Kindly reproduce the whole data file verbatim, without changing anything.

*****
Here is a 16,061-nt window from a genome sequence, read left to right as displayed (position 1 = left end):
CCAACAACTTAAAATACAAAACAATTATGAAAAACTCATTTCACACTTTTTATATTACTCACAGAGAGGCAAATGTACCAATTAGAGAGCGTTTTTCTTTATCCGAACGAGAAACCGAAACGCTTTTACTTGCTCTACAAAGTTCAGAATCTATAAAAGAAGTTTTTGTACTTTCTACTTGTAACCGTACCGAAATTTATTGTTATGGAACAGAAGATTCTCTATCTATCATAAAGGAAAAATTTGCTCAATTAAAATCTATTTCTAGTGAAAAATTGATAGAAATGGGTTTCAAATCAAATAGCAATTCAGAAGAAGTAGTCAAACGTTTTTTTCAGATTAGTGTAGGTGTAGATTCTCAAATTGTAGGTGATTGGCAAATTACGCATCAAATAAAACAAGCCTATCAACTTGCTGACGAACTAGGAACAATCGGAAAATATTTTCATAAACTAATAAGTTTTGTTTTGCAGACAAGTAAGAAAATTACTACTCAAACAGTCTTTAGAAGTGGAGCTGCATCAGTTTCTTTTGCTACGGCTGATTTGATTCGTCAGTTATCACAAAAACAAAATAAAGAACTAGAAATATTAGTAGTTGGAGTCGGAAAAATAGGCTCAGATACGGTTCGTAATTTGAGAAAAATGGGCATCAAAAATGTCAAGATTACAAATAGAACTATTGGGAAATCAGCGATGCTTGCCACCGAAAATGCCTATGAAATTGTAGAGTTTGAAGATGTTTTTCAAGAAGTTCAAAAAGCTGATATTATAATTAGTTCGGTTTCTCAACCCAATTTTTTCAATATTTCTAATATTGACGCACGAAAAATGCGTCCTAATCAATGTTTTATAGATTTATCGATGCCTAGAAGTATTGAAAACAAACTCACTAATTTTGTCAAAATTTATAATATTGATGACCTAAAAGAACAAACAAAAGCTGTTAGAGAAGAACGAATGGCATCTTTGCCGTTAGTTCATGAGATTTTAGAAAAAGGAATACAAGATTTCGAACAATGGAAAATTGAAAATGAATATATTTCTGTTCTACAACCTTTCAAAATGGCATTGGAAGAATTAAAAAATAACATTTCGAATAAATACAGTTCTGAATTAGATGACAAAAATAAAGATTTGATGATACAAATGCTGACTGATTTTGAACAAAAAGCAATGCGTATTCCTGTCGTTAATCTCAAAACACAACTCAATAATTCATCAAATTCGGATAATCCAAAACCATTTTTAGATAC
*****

Here is a 16,061-nt window from a genome sequence, read left to right as displayed (position 1 = left end):
CCAACAACTTAAAATACAAAACAATTATGAAAAACTCATTTCACACTTTTTATATTACTCACAGAGAGGCAAATGTACCAATTAGAGAGCGTTTTTCTTTATCCGAACGAGAAACCGAAACGCTTTTACTTGCTCTACAAAGTTCAGAATCTATAAAAGAAGTTTTTGTACTTTCTACTTGTAACCGTACCGAAATTTATTGTTATGGAACAGAAGATTCTCTATCTATCATAAAGGAAAAATTTGCTCAATTAAAATCTATTTCTAGTGAAAAATTGATAGAAATGGGTTTCAAATCAAATAGCAATTCAGAAGAAGTAGTCAAACGTTTTTTTCAGATTAGTGTAGGTGTAGATTCTCAAATTGTAGGTGATTGGCAAATTACGCATCAAATAAAACAAGCCTATCAACTTGCTGACGAACTAGGAACAATCGGAAAATATTTTCATAAACTAATAAGTTTTGTTTTGCAGACAAGTAAGAAAATTACTACTCAAACAGTCTTTAGAAGTGGAGCTGCATCAGTTTCTTTTGCTACGGCTGATTTGATTCGTCAGTTATCACAAAAACAAAATAAAGAACTAGAAATATTAGTAGTTGGAGTCGGAAAAATAGGCTCAGATACGGTTCGTAATTTGAGAAAAATGGGCATCAAAAATGTCAAGATTACAAATAGAACTATTGGGAAATCAGCGATGCTTGCCACCGAAAATGCCTATGAAATTGTAGAGTTTGAAGATGTTTTTCAAGAAGTTCAAAAAGCTGATATTATAATTAGTTCGGTTTCTCAACCCAATTTTTTCAATATTTCTAATATTGACGCACGAAAAATGCGTCCTAATCAATGTTTTATAGATTTATCGATGCCTAGAAGTATTGAAAACAAACTCACTAATTTTGTCAAAATTTATAATATTGATGACCTAAAAGAACAAACAAAAGCTGTTAGAGAAGAACGAATGGCATCTTTGCCGTTAGTTCATGAGATTTTAGAAAAAGGAATACAAGATTTCGAACAATGGAAAATTGAAAATGAATATATTTCTGTTCTACAACCTTTCAAAATGGCATTGGAAGAATTAAAAAATAACATTTCGAATAAATACAGTTCTGAATTAGATGACAAAAATAAAGATTTGATGATACAAATGCTGACTGATTTTGAACAAAAAGCAATGCGTATTCCTGTCGTTAATCTCAAAACACAACTCAATAATTCATCAAATTCGGATAATCCAAAACCATTTTTAGATAC